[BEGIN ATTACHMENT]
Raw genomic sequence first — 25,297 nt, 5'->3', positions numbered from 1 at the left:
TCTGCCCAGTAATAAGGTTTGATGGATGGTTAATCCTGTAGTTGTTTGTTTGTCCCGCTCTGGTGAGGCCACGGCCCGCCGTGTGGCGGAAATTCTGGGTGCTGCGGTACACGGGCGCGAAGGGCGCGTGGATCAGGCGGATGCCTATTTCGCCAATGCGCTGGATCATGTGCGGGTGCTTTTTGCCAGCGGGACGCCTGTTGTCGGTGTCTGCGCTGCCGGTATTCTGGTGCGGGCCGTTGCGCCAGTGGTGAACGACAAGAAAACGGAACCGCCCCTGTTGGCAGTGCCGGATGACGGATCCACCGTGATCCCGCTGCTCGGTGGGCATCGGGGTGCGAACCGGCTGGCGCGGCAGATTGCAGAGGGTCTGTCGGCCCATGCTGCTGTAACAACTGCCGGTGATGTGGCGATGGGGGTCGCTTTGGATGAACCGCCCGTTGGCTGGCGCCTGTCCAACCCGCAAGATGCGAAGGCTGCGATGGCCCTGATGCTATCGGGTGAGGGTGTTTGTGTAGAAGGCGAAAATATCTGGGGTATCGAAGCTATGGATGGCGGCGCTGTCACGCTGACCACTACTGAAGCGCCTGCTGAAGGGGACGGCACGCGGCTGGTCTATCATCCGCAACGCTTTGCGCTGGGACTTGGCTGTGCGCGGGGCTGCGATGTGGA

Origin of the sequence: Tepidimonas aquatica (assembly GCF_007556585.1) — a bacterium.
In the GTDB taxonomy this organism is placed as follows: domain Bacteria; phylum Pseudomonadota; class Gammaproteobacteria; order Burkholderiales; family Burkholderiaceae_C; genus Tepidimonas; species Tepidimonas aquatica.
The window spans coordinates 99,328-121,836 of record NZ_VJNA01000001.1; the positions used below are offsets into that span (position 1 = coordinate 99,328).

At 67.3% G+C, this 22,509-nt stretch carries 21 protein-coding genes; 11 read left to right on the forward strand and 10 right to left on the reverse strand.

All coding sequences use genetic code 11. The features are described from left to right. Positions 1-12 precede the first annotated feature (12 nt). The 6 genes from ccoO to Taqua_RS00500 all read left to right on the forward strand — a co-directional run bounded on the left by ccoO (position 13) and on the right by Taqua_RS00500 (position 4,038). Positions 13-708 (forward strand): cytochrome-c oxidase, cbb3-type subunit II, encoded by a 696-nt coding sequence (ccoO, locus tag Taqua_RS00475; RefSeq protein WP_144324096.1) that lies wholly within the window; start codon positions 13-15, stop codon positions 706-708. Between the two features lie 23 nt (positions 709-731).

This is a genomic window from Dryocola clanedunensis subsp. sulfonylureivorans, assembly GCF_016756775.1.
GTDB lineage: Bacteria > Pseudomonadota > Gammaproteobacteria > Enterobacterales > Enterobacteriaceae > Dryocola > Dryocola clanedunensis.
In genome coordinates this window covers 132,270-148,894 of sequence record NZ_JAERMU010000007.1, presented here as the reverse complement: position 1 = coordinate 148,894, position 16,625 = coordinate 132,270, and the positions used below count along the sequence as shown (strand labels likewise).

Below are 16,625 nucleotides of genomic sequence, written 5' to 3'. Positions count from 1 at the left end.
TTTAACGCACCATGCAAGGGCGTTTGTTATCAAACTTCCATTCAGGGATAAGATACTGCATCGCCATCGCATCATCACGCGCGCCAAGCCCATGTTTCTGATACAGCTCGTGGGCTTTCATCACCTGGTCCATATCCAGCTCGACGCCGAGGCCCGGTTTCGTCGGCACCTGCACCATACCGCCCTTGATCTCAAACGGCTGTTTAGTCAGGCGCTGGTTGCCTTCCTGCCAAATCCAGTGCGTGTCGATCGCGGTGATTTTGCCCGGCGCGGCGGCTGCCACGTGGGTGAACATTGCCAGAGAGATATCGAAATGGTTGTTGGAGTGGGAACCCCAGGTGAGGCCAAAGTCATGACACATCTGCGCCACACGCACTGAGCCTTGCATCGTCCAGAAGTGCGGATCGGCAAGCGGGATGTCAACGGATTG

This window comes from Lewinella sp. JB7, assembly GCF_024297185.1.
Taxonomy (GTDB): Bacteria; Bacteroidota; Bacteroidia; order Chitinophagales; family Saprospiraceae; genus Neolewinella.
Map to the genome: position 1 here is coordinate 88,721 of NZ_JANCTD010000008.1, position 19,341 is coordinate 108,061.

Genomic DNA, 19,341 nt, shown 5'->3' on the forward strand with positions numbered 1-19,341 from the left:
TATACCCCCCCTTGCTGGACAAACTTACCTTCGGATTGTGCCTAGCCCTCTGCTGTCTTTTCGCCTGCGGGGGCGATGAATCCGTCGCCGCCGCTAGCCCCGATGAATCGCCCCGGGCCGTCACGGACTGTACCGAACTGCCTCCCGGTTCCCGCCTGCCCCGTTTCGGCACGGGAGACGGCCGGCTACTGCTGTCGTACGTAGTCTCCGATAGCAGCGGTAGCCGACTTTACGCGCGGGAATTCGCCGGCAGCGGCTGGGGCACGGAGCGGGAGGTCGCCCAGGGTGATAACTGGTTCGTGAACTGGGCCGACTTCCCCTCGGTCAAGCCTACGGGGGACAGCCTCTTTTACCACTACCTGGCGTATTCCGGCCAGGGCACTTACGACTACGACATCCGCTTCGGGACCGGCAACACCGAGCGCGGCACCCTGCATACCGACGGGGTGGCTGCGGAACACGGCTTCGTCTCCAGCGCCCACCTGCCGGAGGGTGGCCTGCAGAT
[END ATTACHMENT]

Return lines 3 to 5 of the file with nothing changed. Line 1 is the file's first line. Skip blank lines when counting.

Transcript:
Origin of the sequence: Tepidimonas aquatica (assembly GCF_007556585.1) — a bacterium.
In the GTDB taxonomy this organism is placed as follows: domain Bacteria; phylum Pseudomonadota; class Gammaproteobacteria; order Burkholderiales; family Burkholderiaceae_C; genus Tepidimonas; species Tepidimonas aquatica.
The window spans coordinates 99,328-121,836 of record NZ_VJNA01000001.1; the positions used below are offsets into that span (position 1 = coordinate 99,328).